Discussion: Dyslexia a milder form of specific language impairment?
Dyslexia and Specific language impairment (SLI) are two of the most commonly occurring learning disorders among children (Pennington and Bishop, 2009). SLI and dyslexia have similar a prevalence in modern day society and is estimated to affect 3 – 10% of children (Tomblin, 1997). Broadly speaking dyslexia has generally been viewed as a disorder that includes a deficit in printed word recognition whereas SLI is more to do with oral language deficits (Ramus, Marshall, Rosen and Van der Lely, 2010). Research investigating both of these disorders over many years has been vast but has traditionally been carried out by separate professionals and disciplines. Typically SLI research was conducted by speech/language pathologists and clinical linguists and dyslexia studies were mainly carried out by educational psychologists (Fraser, Goswami, and Ramsden, 2010). Although dyslexia and SLI have often been treated and classified as distinct disorders in the past, the recent reclassification of dyslexia in the 1970’s as a language disorder has bought attention to the striking similarities (Bishop and Snowling, 2004). This has resulted in the general consensus regarding the nature of the relationship between these disorders as “...different manifestations of the same underlying problem differing only in severity or developmental stage” (Bishop and Snowling, 2004). However there are various research findings and theories that offer persuasive arguments and evidence suggesting opposing and conflicting views about the relationship of dyslexia and SLI. This essay aims to determine whether dyslexia can be considered as a mild form of SLI. This will be achieved by reviewing a range of factors on varying levels, firstly by comparing the definitions of each disorder drawing on any overlap or similarities that indicate supportive or opposing evidence. Secondly, evaluation of current literature and prominent findings that advocate and oppose the notion of dyslexia being a milder form of SLI will be carried out. Thirdly, causational aspects: etiology and neurobiology (biology and environment), cognition and behaviour of dyslexia and SLI will be investigated with consideration to commonalities and disparities. Finally, this essay will review the most renowned models and hypotheses that pertain to the relationship between these two disorders. An argument will be made throughout the essay and a conclusion will be drawn from the evidence presented as to whether dyslexia can be considered as a milder form of SLI. Firstly, examining the definitions of dyslexia and SLI results in an inconclusive conclusion. Both dyslexia and SLI can be defined in various ways due to the varying levels of severity and subcategories of each disorder. For the purpose of this essay the definitions that will be used are the definitions that appeared most frequently cited among the literature reviewed. These definitions are specific yet broad enough to encompass the range of different levels and subcategories. Leonard (1998) describes SLI as oral language that is impaired and lagging behind other areas of development for no apparent reason. Snowling (2000) defines dyslexia as having poor literacy skills despite adequate intelligence and opportunity to learn. The diagnosis criteria in both disorders are similar in that they both specify that no other impairment should be present that could account for these deficits (i.e. hearing problems) patients must display an otherwise normal IQ level and display no signs of any other handicaps or disadvantages that may affect the learning process (Newbury et al, 2011). Both dyslexia and SLI have similar aspects with diagnosis and overlapping exclusion criteria’s, however, the definitions are distinctly different in that they both specify impairments in different aspects of development, literacy skills in dyslexia and oral skills in SLI. It could be argued that due to...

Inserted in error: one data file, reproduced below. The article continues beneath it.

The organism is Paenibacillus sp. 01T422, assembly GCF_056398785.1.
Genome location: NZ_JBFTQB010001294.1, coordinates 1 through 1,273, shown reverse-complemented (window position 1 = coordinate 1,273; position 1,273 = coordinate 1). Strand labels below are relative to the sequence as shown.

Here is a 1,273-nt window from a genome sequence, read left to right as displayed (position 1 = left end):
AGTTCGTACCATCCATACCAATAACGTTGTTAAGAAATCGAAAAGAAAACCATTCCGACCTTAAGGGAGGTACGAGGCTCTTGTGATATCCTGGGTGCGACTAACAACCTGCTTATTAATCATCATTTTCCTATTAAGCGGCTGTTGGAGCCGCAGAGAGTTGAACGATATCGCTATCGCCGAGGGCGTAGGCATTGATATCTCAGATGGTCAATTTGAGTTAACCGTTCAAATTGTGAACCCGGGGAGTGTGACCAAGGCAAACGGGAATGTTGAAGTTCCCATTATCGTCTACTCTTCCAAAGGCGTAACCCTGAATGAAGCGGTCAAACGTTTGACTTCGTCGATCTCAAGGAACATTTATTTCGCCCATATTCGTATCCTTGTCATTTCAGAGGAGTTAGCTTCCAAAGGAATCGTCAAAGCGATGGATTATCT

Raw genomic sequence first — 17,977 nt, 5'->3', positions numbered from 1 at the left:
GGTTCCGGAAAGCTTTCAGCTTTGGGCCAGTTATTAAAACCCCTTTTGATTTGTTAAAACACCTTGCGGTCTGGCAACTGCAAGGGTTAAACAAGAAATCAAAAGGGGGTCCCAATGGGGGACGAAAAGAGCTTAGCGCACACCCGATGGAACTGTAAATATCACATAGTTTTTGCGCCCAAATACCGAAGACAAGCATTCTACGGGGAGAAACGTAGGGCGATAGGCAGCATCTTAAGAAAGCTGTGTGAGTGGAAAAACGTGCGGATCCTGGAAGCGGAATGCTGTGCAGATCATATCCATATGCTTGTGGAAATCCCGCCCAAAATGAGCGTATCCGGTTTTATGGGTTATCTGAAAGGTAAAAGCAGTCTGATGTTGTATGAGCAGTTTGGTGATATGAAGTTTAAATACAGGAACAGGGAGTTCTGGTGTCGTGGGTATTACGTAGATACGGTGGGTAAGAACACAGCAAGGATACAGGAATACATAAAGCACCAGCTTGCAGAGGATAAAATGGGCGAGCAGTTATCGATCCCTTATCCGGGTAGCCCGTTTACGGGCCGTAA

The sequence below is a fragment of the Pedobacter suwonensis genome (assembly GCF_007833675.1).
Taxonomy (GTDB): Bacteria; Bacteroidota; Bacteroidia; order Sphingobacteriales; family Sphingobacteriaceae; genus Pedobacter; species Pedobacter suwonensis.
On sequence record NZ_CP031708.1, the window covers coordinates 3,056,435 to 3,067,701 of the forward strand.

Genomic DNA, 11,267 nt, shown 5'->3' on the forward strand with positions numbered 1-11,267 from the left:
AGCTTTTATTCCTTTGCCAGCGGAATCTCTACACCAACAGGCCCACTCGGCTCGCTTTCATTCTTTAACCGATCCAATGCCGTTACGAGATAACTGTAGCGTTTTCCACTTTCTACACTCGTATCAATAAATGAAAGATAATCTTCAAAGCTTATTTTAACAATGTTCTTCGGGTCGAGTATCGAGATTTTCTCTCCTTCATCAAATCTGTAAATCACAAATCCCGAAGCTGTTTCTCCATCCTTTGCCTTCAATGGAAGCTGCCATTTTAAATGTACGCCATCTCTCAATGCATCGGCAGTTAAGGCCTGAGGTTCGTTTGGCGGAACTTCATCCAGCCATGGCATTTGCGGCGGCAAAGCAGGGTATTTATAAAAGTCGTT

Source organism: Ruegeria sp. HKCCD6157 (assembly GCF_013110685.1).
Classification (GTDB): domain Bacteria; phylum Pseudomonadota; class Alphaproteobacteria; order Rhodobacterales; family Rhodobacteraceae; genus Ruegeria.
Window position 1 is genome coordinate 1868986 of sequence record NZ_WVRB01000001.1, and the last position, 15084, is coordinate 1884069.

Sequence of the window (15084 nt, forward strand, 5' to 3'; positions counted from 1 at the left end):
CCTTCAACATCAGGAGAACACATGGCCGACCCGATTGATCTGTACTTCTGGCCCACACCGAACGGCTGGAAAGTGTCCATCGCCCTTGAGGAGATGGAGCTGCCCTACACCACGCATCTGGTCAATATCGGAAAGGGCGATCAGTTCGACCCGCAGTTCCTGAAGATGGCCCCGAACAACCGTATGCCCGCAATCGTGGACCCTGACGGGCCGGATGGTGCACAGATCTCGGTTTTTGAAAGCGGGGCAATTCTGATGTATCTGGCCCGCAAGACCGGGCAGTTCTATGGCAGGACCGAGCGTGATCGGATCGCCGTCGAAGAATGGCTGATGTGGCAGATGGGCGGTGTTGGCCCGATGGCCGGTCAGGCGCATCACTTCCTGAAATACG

References: Bailey, P.J., and Snowling, M.J. (2002). Auditory processing and the development of language and literacy. British Medical Bulletin. 63, 135 – 146.
Bishop, D.V., and Snowling, M,J. (2004). Developmental dyslexia and specific language impairment: Same or different? Psychological Bulletin. 130(6), 858-886.
Catts, H., Adlof, S., Hogan, T., and Ellis Weismer, S. (2005). Are specific language impairment and dyslexia distinct disorders? Journal of Speech, Language, and Hearing Research. 48, 1378-1396.
Catts, H.W., and Kamhi, A.G. (2005). The connections between language and reading disabilities. Mahwah, NJ. Erlbaum.
Fraser, J., Goswami, U., and Ramsden, G
Joanisse, M.F., and Seidenberg, M. S. (1998). Specific language impairment: a deficit in grammar or processing? Trends in cognitive sciences. 2 (7), 240 – 247.
Pennington, B.F., and Bishop, D.V.M. (2009). Relations among speech, language, and reading disorders. Annual Review of Psychology. 60, 283-306.
Ramus, F., Marshall, C., Rosen, S., and, Van Der Lely, H.K.J. (2010). Phonological deficits in specific language impairment and developmental dyslexia: towards a multi dimensional model. A Journal of Neurology. 1 – 56.
Please join StudyMode to read the full document